# Vector calculus

Vector calculus, or vector analysis, is concerned with differentiation and integration of vector fields, primarily in 3-dimensional Euclidean space ${\displaystyle \mathbb {R} ^{3}.}$ The term "vector calculus" is sometimes used as a synonym for the broader subject of multivariable calculus, which spans vector calculus as well as partial differentiation and multiple integration. Vector calculus plays an important role in differential geometry and in the study of partial differential equations. It is used extensively in physics and engineering, especially in the description of electromagnetic fields, gravitational fields, and fluid flow.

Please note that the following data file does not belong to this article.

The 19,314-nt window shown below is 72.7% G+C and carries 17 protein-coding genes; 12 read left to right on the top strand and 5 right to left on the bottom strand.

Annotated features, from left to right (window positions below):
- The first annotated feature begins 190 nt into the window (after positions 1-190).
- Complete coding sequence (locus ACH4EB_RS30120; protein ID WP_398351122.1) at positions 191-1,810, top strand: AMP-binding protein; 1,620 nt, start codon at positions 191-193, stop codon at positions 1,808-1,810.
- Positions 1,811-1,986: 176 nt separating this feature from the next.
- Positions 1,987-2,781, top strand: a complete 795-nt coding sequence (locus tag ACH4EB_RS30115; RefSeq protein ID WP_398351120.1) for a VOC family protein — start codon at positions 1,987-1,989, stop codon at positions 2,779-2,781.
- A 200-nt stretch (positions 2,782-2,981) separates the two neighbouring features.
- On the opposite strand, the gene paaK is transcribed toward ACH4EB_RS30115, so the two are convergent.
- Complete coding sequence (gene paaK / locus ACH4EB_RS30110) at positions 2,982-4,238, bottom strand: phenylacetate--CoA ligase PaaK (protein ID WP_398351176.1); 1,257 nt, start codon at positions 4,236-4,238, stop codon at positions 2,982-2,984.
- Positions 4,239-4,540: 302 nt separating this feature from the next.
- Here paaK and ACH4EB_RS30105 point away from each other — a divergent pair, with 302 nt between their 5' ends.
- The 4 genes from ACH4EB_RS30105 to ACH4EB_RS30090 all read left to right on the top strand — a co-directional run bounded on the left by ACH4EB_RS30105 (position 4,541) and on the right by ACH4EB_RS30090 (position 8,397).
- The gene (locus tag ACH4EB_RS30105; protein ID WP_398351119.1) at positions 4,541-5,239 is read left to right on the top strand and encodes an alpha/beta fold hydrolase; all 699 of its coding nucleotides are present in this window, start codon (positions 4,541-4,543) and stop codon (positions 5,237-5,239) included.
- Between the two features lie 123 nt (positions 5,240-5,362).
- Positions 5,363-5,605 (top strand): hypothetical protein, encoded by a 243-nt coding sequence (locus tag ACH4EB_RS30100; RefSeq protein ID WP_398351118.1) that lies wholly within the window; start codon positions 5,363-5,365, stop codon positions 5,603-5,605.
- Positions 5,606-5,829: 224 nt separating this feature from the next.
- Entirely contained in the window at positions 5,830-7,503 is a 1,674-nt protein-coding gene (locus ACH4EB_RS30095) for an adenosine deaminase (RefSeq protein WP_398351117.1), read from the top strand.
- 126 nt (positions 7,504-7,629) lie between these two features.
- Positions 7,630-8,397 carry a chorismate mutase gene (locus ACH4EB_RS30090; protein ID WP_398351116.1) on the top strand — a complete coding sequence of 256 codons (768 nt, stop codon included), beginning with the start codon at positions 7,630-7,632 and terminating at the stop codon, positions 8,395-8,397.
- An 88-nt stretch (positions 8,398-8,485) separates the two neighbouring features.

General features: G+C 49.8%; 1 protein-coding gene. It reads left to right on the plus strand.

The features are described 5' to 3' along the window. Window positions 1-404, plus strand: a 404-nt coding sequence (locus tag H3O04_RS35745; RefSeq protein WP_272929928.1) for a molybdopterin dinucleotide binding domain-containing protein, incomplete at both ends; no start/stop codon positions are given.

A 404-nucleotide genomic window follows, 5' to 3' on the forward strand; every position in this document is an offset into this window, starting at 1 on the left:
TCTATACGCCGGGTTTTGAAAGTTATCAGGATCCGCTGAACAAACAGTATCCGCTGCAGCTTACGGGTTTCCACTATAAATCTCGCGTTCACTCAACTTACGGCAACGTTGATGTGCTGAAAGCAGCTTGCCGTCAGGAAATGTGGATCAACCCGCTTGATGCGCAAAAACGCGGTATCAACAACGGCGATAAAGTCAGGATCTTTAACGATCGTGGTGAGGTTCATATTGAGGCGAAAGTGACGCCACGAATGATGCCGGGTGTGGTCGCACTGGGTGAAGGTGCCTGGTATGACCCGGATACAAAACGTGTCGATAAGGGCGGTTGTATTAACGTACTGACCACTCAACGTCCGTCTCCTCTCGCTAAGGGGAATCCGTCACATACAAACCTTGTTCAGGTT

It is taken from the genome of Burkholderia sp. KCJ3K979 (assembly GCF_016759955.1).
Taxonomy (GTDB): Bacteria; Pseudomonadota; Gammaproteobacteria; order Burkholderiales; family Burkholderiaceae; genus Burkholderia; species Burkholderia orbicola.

Vector calculus was developed from quaternion analysis by J. Willard Gibbs and Oliver Heaviside near the end of the 19th century, and most of the notation and terminology was established by Gibbs and Edwin Bidwell Wilson in their 1901 book, Vector Analysis. In the conventional form using cross products, vector calculus does not generalize to higher dimensions, while the alternative approach of geometric algebra which uses exterior products does (see § Generalizations below for more).